Updated: Feb 27, 2021
I think it is safe to say most moms with young children do not get nearly enough personal space. This is even more true during the pandemic. If you live in an area of the country where schools are closed, like in California, your kids have likely been home 24/7 for almost a year! I couldn't even begin to calculate how many hours a child has been glued to me. As I am writing this, my one year old is on my lap taking my glasses on and off.
Finding a babysitter is so much harder now and the usual parental escapes from the house are closed. (Not that dates are impossible, you just have to think outside the box.)
I read a few articles about the psychology of personal space and the science behind why humans need it. I was going to link them here, but really, do you need any convincing? I KNOW I need personal space to maintain some level of sanity, just a few minutes here and there, where no one is touching me.
What moms need to do is not only recognize that we need some physical space to ourselves, but actually figure out how to get it.
I'm sure you've seen viral photos of mom's breastfeeding on the toilet or trying to eat dinner with a kid on their lap. These photos are usually accompanied with an article about why its impossible for a mom to even go to the bathroom alone.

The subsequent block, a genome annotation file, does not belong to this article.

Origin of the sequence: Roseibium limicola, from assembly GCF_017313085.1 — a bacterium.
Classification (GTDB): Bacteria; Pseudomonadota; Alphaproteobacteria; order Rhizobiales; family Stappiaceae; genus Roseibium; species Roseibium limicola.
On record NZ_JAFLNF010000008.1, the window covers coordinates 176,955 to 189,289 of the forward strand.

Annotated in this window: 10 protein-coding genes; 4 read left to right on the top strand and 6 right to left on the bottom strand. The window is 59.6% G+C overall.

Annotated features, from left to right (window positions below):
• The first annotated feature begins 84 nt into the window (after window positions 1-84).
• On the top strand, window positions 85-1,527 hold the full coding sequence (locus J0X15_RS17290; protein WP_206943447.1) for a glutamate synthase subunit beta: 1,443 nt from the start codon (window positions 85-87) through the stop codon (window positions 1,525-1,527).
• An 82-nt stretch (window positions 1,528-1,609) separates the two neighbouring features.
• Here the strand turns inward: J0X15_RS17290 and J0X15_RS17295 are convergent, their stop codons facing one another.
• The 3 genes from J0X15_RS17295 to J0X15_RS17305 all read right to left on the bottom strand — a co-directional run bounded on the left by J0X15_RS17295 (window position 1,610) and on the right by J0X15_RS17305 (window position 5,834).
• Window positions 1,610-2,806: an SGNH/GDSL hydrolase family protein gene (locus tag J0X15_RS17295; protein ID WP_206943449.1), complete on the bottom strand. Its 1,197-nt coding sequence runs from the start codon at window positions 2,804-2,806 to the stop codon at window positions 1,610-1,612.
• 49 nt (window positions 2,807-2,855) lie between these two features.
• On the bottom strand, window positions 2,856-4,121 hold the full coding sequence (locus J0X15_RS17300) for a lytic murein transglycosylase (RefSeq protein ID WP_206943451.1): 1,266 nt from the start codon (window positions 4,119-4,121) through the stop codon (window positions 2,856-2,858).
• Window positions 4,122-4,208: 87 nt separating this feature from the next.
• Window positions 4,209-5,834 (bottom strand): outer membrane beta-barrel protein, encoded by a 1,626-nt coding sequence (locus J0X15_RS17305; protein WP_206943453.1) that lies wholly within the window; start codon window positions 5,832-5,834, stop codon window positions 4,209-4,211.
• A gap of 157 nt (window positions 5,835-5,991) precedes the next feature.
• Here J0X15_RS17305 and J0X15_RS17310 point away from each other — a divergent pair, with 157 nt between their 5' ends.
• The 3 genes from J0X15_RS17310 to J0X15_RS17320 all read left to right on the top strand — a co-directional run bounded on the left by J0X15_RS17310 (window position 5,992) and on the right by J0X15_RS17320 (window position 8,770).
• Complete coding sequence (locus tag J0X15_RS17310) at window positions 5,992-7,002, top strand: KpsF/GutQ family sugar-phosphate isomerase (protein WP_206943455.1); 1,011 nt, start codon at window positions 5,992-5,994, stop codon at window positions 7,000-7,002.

I'm here to say, do something about it! Mom's needs are usually last on the long list of things to do. This is one small thing that you can prioritize that can yield big positive affects on your mood/mental health. Which in turn, helps the whole family.
Every household is different, and every kid's needs are different. If you have a newborn, or if you are the only adult in the house I recognize its more difficult, but not entirely impossible.
Here are some ideas for gaining basic personal space when you can't leave the house, maybe some can work for you.
Have your own bathroom, or at least use the bathroom alone: Now, this one is going to seem crazy to some because they can't imagine this ever happening. Ever since my oldest son was old enough to potty train he has had his own bathroom. My husband and I have our own. He never questioned using only his bathroom and when D2 potty trained, he joined the now "kids" bathroom. They just use that and it doesn't bother them at all. I have never taken them with me to my bathroom and its never been an issue. It is my (and my husband's) personal space. There are plenty of other practical benefits like I don't find my kids using my lipstick like a paint stick after washing their hands at the sink. I also don't have to pick up 20 bath toys to take a bath. If you can't create your own space and practicality requires you to share a bathroom, you can still try to teach your little ones about privacy. Ok, I know what you're going to say next, "a kid screaming on the otherside of the door is not any better than having them in there. Personally, I only have one screamer - the one year old. The other two kids 4 and 6 know not to run in the bathroom unless there is an emergency or someone is at the door. (See Watch Daniel Tiger below.) For D3, my screamer, I always set him up in a room that has a baby gate. We have 2 baby safe, gated rooms. I turn on a show and/or make sure he has toys. If he cries, he cries in a safe place for 5 minutes. I'm ok with that, especially since his older brothers are almost always with him. (Of course there are times when you just have to go and the baby just can't be left alone, but hopefully these occassions are few and far between.)